Posts tagged Lenovo
Lenovo led us to believe that our LePad chances weren’t terribly good, but CEO Yang Yuanqing recently told the Wall Street Journal that the Android tablet is indeed slated for a 2011 US launch. Though Lenovo’s COO Rory Read was pretty clear that the LePad wouldn’t ship stateside until a tablet-ready version of Android was ready to go, it seems the company’s now confident that Google will deliver the goods. However, our gain is apparently China’s loss, as the publication reports that the slate’s been pushed into 2011 (as opposed to this December) in its country of origin as well. What’s a multinational computer corporation to do?
They ain’t much to gawk at, and they certainly won’t satisfy your craving for tomorrow’s best first-person shooter, but Lenovo’s newest ThinkCentre machines will undoubtedly tear through an Excel spreadsheet and block your access to any website deemed remotely entertaining. The M75e will be arriving in two versions: a small form factor mini-tower starting at $504, and a standard tower starting at $524. Both units ship with a baseline configuration that includes a 2.8GHz AMD Sempron 145 AM3 processor, Windows 7 Professional, 2GB of DDR3 memory, an integrated AMD GPU (capable of driving two displays by its lonesome), a 250GB hard drive and a three-year warranty. Big spenders can upgrade to an Athlon II or Phenom II CPU, up to 16GB of memory and a Haspel tuxedo. Or so we’re led to believe. Bonus video is after the break.
An 11.6-inch laptop with a Core i7 processor. Does the Lenovo IdeaPad U160 really need more of an introduction than that? Believe it or not, the ultrathin laptop you’re peering at above isn’t much larger than a 10-inch netbook, but instead of packing underpowered parts (ahem, Atom) its got one of Intel’s most powerful ultra-low voltage processors. For $1,149, the U160 is meant for highly mobile power users, but also those with a portable fan and a bag that can fit a few extra laptop batteries. We’ll explain it all in our full review after the break.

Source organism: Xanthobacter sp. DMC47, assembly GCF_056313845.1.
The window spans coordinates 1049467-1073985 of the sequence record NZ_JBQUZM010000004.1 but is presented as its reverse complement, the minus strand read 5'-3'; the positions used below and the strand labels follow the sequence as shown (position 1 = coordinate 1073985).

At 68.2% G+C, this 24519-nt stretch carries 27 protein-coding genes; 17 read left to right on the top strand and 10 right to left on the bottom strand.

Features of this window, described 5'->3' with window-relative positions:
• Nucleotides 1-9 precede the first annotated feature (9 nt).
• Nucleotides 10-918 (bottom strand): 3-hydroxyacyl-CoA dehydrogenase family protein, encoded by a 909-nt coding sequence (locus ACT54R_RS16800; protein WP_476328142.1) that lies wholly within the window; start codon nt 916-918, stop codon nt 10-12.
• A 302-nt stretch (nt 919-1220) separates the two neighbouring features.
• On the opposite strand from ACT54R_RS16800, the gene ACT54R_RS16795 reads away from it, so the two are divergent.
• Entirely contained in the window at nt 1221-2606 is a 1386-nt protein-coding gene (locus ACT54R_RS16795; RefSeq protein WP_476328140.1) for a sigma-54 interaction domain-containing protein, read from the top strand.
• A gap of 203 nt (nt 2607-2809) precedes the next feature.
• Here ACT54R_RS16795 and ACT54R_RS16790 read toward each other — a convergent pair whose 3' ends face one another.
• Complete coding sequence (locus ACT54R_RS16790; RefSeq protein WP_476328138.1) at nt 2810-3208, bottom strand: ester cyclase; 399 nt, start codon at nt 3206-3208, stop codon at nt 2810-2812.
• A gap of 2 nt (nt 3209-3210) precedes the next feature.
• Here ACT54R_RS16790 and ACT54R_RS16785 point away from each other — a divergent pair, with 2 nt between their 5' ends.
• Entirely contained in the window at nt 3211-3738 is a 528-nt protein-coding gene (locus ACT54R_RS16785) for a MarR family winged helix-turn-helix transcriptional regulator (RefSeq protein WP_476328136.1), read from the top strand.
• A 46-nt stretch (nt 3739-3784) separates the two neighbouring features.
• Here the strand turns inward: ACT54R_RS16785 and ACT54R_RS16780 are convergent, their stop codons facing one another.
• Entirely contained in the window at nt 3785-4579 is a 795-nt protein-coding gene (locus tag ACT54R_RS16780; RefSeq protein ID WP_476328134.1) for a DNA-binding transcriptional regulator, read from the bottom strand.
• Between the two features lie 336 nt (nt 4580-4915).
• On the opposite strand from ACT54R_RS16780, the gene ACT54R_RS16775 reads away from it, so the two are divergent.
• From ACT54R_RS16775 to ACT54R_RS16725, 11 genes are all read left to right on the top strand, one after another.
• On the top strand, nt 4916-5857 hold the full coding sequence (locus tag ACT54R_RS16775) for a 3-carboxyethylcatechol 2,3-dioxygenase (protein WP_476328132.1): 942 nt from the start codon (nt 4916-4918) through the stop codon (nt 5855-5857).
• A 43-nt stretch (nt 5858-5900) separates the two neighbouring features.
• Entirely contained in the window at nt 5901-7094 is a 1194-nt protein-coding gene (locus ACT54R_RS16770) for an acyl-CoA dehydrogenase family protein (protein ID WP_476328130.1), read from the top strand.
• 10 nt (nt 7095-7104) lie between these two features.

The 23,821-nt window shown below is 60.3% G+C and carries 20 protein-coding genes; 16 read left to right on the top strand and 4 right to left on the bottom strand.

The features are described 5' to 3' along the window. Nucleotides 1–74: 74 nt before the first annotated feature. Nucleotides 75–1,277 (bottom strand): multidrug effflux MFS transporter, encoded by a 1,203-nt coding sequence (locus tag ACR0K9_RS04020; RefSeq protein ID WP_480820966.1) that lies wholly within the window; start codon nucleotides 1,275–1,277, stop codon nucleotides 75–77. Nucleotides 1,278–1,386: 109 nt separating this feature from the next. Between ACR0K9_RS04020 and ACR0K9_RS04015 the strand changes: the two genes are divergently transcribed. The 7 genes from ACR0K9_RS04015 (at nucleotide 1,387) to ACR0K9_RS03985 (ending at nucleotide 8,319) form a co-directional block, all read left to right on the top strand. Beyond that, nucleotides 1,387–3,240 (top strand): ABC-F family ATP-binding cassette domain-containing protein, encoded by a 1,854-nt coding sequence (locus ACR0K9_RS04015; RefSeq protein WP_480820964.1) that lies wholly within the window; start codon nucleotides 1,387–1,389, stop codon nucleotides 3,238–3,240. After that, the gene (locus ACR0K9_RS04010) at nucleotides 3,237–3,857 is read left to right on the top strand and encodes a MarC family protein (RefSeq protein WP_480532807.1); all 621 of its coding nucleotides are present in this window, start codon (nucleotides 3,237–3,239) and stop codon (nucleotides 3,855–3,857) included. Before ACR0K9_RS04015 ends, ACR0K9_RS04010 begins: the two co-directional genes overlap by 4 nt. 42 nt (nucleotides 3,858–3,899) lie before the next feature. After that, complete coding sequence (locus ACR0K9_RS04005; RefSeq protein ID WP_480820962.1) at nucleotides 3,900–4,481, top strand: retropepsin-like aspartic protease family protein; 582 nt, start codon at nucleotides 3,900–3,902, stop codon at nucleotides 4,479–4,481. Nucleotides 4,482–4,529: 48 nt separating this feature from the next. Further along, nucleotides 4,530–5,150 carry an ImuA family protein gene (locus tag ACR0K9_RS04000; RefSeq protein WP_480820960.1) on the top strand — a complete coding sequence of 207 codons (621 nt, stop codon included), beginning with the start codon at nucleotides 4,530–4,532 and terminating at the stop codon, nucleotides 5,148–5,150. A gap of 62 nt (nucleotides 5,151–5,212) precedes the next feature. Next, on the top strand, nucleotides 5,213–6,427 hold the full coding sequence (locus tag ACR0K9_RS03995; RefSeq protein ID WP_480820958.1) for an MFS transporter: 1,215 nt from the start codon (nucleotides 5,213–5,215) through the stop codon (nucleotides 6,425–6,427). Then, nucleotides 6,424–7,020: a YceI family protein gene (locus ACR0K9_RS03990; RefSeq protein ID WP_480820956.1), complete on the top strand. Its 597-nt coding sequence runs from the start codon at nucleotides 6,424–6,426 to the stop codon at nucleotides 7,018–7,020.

If you set your heart on the sexy, swiveling Lenovo IdeaCentre A300 desktop when you saw it at CES, the time has come to lay down your cash — the all-in-one PC is now available for order. It’s kind of a shame that it’ll take eighteen days to arrive on your doorstep after you write the check, and we’re not terribly jazzed that there are only two last-gen Core 2 Duo Mobile configurations on offer for hundreds of dollars more than Lenovo originally promised, but hey — form over function, right? Just make sure you opt for the $950 version if you plan to watch any LOST reruns on the glossy 21.5-inch screen, as Lenovo no longer includes a TV tuner in the base model. Yeah, what with the company calling it a “hi-def TV” and all, we’re as surprised by that omission as you.
Slowly but surely, each of Lenovo’s CES introductions are popping up for sale. With nary a moment to spare, the 15.6-inch IdeaPad Y560 has finally surfaced at the company’s website, offering up Core i3, i5 and i7 options, up to 8GB of DDR3 RAM, ATI’s 1GB Mobility Radeon HD 5730 GPU, Windows 7 Home Premium (64-bit) and a 1,366 x 768 native resolution panel. Plenty of options are tweakable should you not find the base configurations suitable for your needs, but you’ll be hard pressed to secure one for under $949. Well, unless you’ve got the patience of Job.